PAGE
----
ThorPy

A GUI library for pygame

Tutorials - Minigame

Our main objective in this tutorial is to write a code using all of the three main ingredients of ThorPy : elements, reactions and storage. As a pretext, we aim to create a minigame that is called 'Guess the number'. In this game, user has a certain number of trials to find an unknown random number generated by the computer. Each time he is wrong, the machine tells the player if the value he guessed was too high or too low.

In a first part, we will write a code for simply playing the minigame. Then we will add a start menu in which player can adjust some parameters of the game via an option menu: number of trials, min and max values, player's name. Note that this code contains voluntarily many 'optional details' like player name, and other optional parametrization of the game. This make the code longer, but also more useful in order to understand how things work.

Game code

We write the game in a file called 'mygame.py'. In this code, we will use a class named MyGame that define our minigame. The use of a class permit to avoid tedious use of global variables or passing many parameters to the reaction functions ; it makes the code more clear. Below are given code explanations and then the code itself.

  • Lines 8-15: Declaration of the parameters of the game.
  • Lines 16-30: Declaration of the ThorPy elements of the game. There is nothing new compared to what we have seen in previous tutorials : elements initialization and storage.
        Basically, we have two buttons : one for quitting the game and another to restart the game. These buttons are themselves elements of a Ghost in order to store them horizontally as a single element. We have also a textual element named e_counter that is used for displaying hints to the player and to remind him how many trials remain. In addition, we have an Inserter instance that provides a way for player to insert the guessed numbers. Finally, like always, we put all elements into a background element.
        Note that we use the convention that ThorPy elements begins with 'e_' for reasons of clarity. For example, the element e_box_menu could have been confused with a Menu instance otherwise.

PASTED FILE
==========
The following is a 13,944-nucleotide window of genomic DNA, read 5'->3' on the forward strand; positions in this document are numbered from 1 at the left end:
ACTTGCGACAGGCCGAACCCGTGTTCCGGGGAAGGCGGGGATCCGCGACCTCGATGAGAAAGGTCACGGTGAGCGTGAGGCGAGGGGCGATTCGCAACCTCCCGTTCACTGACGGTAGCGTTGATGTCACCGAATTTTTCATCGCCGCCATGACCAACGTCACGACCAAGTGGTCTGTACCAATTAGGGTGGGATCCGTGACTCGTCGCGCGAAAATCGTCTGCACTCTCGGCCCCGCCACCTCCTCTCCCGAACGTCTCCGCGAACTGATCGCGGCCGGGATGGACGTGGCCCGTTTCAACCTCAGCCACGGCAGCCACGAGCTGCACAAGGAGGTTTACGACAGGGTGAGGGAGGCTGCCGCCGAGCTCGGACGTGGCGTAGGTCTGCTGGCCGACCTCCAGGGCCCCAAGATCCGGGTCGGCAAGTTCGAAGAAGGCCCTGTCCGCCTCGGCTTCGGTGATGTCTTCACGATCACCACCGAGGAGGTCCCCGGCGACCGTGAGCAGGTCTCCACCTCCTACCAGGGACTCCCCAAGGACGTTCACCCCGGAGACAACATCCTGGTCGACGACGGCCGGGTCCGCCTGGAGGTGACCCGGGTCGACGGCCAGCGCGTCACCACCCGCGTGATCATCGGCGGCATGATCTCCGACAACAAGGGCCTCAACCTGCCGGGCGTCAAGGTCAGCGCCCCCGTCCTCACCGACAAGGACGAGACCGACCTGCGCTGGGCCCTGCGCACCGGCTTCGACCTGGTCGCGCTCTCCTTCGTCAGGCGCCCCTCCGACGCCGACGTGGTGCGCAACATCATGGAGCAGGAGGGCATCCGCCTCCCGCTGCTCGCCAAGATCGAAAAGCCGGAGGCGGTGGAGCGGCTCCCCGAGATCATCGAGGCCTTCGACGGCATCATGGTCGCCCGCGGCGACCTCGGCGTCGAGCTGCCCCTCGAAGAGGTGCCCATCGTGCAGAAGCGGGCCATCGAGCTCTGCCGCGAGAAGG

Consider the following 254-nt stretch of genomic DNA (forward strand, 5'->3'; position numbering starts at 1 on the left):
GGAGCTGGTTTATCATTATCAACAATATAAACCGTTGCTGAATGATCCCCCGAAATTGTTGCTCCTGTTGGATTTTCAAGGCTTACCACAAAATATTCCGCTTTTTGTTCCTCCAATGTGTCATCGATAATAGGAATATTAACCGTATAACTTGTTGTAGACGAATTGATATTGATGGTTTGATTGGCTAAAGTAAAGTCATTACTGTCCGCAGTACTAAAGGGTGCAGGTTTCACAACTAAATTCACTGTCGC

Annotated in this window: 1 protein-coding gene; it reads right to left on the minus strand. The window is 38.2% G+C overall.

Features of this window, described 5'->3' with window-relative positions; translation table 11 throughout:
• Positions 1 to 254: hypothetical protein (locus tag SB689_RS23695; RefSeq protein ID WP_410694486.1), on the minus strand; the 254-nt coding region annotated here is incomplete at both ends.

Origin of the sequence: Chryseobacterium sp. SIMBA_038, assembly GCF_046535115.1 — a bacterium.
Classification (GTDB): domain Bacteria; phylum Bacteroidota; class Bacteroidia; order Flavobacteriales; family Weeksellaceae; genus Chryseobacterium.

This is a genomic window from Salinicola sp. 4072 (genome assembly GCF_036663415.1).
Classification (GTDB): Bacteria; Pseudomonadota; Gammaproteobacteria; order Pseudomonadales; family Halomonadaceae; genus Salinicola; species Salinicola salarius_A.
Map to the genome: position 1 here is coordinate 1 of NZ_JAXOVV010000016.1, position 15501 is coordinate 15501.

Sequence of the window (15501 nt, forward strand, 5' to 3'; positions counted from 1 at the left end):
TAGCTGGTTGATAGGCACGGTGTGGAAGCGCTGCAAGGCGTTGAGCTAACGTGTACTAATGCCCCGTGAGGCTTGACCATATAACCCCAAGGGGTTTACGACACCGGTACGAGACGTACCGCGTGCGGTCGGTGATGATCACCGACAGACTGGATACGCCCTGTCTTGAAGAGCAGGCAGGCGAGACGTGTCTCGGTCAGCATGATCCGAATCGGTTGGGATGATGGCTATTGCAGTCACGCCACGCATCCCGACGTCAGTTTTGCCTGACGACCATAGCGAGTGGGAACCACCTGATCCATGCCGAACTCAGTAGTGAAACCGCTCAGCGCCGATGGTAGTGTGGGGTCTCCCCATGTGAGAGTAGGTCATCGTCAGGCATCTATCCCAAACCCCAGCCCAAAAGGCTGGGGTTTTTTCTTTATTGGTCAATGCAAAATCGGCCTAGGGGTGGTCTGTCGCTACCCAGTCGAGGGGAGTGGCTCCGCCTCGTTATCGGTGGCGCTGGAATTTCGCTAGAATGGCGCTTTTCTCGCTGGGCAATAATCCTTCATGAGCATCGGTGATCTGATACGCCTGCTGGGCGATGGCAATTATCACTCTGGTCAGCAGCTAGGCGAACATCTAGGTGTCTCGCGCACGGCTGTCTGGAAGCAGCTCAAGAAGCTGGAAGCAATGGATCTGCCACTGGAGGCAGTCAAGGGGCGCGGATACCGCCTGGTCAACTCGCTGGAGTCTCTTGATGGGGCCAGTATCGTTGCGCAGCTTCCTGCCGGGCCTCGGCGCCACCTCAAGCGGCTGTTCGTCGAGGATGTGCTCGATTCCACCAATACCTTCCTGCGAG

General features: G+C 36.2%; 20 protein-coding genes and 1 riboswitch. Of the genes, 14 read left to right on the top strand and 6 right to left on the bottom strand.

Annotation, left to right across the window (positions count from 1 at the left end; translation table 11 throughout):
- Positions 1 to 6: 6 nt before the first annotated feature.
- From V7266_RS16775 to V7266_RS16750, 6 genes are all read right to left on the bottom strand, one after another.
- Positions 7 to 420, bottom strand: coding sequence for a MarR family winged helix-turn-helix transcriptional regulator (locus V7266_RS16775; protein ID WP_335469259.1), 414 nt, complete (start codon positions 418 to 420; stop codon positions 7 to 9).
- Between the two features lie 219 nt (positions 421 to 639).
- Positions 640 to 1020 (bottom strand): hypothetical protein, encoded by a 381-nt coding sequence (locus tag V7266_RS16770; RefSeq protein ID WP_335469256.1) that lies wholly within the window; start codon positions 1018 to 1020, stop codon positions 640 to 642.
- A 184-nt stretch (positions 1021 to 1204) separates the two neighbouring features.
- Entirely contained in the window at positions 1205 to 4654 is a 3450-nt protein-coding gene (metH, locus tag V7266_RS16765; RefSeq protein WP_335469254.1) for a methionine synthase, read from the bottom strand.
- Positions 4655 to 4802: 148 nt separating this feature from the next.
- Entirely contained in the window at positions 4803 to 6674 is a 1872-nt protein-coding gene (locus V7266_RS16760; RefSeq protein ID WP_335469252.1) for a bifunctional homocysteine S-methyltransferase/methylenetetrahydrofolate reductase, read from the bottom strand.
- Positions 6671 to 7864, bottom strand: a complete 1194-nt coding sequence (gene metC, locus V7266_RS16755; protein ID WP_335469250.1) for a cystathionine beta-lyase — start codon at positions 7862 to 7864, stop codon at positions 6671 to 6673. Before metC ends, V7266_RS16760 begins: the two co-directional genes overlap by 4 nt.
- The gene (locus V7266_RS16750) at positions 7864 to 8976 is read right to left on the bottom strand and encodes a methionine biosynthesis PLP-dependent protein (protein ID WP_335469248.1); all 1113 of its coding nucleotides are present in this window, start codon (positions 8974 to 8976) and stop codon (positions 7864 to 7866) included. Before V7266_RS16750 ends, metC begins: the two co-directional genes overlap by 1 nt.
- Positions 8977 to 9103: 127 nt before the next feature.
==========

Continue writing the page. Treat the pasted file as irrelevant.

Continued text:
• Lines 32-37: Creation of a reaction. This is the only reaction that we explicitely create. We want this reaction to occurs each time the player has inserted something into the inserter element : thus, the reaction reacts to a THORPY_EVENT whose identifiant is EVENT_INSERT. The reaction function is the method reac_insert_func of MyGame and will be commented below. The reactions is added to the background, though it could have been added to any other element. Note also that, to write clean code, we specify that the el attribute of the event correspond to the e_insert, though this is not necessary since it is the only inserter of the menu.
  • Lines 48-73: This is the code for the reaction function. First of all, we need to get the value inserted by the player into the inserter element (line 49). We will use it in a few lines. Then, we set the inserter value to an empty string and redraw it (lines 50-51), so the user doesn't have to manually delete what he previously wrote. At lines 52-55, we try to cast the inserted value as an int. If this is not possible, we simply quit the function, and the player will be able to write something else. Then, at lines 56-57, we unblit the counter element because we will change its content in the following lines. The new content is decided in lines 58-65, and we set and redraw the counter elements in lines 66-69. Note that we re-center the element along the x-axis, since its width has changed. Finally, if the game is finished, we restart it after waiting a while (lines 71-73).
Note that here we used the default style for elements. You can change it, for example by setting another theme before creating elements, adding the line thorpy.set_theme('human').

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#ThorPy minigame tutorial. Guess the number : first version
import thorpy, pygame, random #pygame for wait() function, random for randint()

class MyGame(object):

    def __init__(self, player_name, min_val, max_val, trials):
        #init some parameters of the game ...
        self.player_name = player_name
        self.min_val = min_val #the minimum value to guess
        self.max_val = max_val #the maximum value to guess
        self.init_trials = trials #keep the original trials amount in memory